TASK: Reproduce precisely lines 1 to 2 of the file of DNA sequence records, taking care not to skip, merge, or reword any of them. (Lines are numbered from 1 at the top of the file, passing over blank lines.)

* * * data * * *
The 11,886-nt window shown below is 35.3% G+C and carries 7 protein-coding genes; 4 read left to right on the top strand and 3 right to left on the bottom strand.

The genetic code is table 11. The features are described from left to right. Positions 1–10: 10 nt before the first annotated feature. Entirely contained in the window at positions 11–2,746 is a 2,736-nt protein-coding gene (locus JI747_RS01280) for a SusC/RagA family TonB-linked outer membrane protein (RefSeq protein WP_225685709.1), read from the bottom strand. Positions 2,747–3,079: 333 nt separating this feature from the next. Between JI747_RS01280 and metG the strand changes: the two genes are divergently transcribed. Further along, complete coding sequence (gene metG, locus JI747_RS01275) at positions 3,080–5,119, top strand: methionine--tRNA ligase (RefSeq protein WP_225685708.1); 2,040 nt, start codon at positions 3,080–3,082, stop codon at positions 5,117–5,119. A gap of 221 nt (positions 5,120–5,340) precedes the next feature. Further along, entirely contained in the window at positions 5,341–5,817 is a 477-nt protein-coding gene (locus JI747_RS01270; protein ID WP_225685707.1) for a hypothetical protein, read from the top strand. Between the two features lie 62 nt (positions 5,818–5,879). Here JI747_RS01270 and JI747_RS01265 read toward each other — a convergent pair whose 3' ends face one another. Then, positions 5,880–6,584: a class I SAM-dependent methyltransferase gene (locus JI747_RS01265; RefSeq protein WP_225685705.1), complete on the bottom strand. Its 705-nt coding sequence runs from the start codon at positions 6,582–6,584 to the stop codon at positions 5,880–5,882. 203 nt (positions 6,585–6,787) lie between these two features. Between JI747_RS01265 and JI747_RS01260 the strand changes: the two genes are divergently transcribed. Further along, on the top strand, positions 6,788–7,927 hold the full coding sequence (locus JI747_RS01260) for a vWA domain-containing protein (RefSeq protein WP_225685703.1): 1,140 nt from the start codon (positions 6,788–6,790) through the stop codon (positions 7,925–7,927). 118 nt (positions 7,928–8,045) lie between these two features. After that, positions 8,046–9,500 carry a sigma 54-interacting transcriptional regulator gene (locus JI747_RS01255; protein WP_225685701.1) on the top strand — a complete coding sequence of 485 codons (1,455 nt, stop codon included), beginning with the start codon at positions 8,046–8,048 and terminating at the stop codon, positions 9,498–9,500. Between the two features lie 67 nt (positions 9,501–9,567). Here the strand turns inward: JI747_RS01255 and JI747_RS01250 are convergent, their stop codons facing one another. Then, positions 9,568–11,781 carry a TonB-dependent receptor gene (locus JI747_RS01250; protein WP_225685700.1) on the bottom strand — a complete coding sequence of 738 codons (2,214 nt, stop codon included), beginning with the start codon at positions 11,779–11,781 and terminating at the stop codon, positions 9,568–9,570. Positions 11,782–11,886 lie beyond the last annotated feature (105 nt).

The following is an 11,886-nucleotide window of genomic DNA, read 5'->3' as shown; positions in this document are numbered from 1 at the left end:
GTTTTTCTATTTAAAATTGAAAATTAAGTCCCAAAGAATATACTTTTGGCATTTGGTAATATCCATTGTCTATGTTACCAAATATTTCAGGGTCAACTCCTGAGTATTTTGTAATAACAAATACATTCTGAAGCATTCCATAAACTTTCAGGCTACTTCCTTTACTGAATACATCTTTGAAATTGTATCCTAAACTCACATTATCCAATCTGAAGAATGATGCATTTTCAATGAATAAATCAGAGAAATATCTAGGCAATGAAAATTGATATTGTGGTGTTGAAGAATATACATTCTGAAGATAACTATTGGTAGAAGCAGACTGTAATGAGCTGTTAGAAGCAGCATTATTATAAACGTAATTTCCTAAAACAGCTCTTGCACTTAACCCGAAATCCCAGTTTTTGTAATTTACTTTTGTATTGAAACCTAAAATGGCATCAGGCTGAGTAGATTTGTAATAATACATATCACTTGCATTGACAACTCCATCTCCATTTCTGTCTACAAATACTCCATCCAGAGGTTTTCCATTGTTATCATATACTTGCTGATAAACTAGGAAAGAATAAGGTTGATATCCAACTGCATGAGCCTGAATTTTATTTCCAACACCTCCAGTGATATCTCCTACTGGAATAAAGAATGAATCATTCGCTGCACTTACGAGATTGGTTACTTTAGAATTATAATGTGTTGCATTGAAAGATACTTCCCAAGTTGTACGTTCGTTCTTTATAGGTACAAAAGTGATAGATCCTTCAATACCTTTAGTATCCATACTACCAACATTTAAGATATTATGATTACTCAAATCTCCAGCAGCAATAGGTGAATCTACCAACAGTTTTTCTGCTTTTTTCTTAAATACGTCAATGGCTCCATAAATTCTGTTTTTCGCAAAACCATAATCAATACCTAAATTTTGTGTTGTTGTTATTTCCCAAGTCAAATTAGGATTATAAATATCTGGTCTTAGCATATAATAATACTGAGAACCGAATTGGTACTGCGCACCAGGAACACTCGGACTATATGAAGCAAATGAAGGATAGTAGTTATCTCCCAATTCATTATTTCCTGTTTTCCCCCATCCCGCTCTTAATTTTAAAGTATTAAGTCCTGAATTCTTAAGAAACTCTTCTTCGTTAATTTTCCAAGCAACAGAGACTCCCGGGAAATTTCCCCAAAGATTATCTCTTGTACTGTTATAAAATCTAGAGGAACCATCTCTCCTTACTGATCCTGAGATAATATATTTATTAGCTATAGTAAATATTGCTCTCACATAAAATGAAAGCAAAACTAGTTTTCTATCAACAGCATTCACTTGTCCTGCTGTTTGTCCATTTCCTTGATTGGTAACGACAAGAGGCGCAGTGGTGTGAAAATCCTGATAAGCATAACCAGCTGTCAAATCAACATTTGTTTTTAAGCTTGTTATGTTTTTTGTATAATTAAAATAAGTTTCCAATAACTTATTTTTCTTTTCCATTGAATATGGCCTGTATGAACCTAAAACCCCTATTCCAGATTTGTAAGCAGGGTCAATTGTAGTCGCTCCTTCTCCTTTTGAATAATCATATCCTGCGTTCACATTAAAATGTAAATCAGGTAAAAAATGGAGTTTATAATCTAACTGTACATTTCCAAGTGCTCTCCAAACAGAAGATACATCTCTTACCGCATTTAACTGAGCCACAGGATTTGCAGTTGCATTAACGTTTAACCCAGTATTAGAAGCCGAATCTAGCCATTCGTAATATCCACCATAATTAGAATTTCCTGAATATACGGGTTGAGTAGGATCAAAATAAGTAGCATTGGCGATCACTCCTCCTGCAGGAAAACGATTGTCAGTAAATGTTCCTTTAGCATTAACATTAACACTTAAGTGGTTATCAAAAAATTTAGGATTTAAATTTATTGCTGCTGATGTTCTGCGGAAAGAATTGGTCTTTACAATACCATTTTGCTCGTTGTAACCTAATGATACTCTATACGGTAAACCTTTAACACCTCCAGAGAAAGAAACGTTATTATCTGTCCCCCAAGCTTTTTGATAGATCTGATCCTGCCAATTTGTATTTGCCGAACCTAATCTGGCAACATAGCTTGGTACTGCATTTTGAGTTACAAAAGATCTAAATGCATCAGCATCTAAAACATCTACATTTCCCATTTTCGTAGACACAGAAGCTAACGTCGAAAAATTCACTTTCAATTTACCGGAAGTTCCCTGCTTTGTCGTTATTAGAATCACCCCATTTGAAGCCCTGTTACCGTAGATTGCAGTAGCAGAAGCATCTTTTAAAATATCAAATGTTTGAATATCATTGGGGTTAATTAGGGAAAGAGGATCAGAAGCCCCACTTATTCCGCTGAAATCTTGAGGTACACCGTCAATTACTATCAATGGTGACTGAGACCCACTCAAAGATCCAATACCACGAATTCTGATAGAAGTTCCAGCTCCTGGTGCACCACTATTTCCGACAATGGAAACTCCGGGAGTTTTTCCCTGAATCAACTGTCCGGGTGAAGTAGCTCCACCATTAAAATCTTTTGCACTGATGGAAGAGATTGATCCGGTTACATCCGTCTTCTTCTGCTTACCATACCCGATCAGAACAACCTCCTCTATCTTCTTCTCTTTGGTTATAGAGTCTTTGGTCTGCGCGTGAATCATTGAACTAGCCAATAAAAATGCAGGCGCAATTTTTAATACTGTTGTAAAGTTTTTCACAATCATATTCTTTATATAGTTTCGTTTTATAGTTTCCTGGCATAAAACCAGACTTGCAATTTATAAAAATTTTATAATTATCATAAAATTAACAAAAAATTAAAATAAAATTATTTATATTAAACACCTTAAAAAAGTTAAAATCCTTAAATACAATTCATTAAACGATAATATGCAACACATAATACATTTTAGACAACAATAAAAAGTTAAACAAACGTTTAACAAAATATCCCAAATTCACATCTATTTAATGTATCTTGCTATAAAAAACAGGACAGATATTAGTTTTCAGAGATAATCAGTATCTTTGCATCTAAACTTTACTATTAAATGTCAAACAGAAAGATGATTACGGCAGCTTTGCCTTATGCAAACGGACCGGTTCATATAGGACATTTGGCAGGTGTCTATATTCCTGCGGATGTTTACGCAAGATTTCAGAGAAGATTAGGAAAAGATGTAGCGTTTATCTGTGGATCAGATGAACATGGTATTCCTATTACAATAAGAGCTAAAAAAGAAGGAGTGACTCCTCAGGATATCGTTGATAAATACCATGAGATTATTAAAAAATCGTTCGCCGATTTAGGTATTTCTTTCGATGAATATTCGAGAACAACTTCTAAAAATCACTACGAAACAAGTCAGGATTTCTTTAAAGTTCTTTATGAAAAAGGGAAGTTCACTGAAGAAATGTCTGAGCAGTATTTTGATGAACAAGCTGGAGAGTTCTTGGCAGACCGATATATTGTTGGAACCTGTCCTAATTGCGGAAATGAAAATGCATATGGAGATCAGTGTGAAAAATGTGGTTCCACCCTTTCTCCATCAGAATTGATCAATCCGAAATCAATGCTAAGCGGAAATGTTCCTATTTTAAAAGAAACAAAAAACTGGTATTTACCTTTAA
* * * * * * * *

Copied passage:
The 11,886-nt window shown below is 35.3% G+C and carries 7 protein-coding genes; 4 read left to right on the top strand and 3 right to left on the bottom strand.

The genetic code is table 11. The features are described from left to right. Positions 1–10: 10 nt before the first annotated feature. Entirely contained in the window at positions 11–2,746 is a 2,736-nt protein-coding gene (locus JI747_RS01280) for a SusC/RagA family TonB-linked outer membrane protein (RefSeq protein WP_225685709.1), read from the bottom strand. Positions 2,747–3,079: 333 nt separating this feature from the next. Between JI747_RS01280 and metG the strand changes: the two genes are divergently transcribed. Further along, complete coding sequence (gene metG, locus JI747_RS01275) at positions 3,080–5,119, top strand: methionine--tRNA ligase (RefSeq protein WP_225685708.1); 2,040 nt, start codon at positions 3,080–3,082, stop codon at positions 5,117–5,119. A gap of 221 nt (positions 5,120–5,340) precedes the next feature. Further along, entirely contained in the window at positions 5,341–5,817 is a 477-nt protein-coding gene (locus JI747_RS01270; protein ID WP_225685707.1) for a hypothetical protein, read from the top strand. Between the two features lie 62 nt (positions 5,818–5,879). Here JI747_RS01270 and JI747_RS01265 read toward each other — a convergent pair whose 3' ends face one another. Then, positions 5,880–6,584: a class I SAM-dependent methyltransferase gene (locus JI747_RS01265; RefSeq protein WP_225685705.1), complete on the bottom strand. Its 705-nt coding sequence runs from the start codon at positions 6,582–6,584 to the stop codon at positions 5,880–5,882. 203 nt (positions 6,585–6,787) lie between these two features. Between JI747_RS01265 and JI747_RS01260 the strand changes: the two genes are divergently transcribed. Further along, on the top strand, positions 6,788–7,927 hold the full coding sequence (locus JI747_RS01260) for a vWA domain-containing protein (RefSeq protein WP_225685703.1): 1,140 nt from the start codon (positions 6,788–6,790) through the stop codon (positions 7,925–7,927). 118 nt (positions 7,928–8,045) lie between these two features. After that, positions 8,046–9,500 carry a sigma 54-interacting transcriptional regulator gene (locus JI747_RS01255; protein WP_225685701.1) on the top strand — a complete coding sequence of 485 codons (1,455 nt, stop codon included), beginning with the start codon at positions 8,046–8,048 and terminating at the stop codon, positions 9,498–9,500. Between the two features lie 67 nt (positions 9,501–9,567). Here the strand turns inward: JI747_RS01255 and JI747_RS01250 are convergent, their stop codons facing one another. Then, positions 9,568–11,781 carry a TonB-dependent receptor gene (locus JI747_RS01250; protein WP_225685700.1) on the bottom strand — a complete coding sequence of 738 codons (2,214 nt, stop codon included), beginning with the start codon at positions 11,779–11,781 and terminating at the stop codon, positions 9,568–9,570. Positions 11,782–11,886 lie beyond the last annotated feature (105 nt).